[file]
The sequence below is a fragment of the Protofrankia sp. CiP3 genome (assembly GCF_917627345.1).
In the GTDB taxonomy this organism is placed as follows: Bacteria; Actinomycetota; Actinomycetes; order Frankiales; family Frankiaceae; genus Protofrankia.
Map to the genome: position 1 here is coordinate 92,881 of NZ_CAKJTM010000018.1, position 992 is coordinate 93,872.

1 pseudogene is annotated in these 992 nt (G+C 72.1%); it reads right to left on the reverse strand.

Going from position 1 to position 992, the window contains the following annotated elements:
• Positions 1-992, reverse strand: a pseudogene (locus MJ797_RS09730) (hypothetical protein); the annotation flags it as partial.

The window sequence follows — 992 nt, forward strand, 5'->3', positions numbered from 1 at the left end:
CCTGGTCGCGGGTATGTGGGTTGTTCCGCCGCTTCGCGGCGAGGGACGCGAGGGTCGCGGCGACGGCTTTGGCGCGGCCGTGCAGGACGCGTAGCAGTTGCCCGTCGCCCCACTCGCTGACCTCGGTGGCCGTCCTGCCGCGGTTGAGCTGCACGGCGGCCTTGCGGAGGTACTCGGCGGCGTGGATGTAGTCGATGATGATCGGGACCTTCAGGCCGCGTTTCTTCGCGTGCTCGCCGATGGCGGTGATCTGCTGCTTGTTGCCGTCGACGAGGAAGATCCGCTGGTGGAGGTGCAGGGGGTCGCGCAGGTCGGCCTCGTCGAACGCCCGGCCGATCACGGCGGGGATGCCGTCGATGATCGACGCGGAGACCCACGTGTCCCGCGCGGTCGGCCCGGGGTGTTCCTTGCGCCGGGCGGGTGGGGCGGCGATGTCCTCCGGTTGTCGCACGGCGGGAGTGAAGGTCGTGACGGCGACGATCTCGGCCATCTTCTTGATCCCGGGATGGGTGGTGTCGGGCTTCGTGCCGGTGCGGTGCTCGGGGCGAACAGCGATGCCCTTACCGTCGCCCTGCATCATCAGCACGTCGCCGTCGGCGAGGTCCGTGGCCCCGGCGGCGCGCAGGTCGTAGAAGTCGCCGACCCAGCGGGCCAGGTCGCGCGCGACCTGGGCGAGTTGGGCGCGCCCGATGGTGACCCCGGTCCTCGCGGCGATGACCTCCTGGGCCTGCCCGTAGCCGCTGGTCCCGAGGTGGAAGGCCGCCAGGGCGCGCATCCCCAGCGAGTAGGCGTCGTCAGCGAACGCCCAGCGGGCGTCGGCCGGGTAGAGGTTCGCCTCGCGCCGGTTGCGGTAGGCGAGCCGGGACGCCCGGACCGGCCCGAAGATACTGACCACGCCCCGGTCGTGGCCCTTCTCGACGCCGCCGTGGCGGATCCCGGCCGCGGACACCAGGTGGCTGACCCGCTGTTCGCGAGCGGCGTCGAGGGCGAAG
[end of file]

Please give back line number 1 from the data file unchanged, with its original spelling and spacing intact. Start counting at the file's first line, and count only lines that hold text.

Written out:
The sequence below is a fragment of the Protofrankia sp. CiP3 genome (assembly GCF_917627345.1).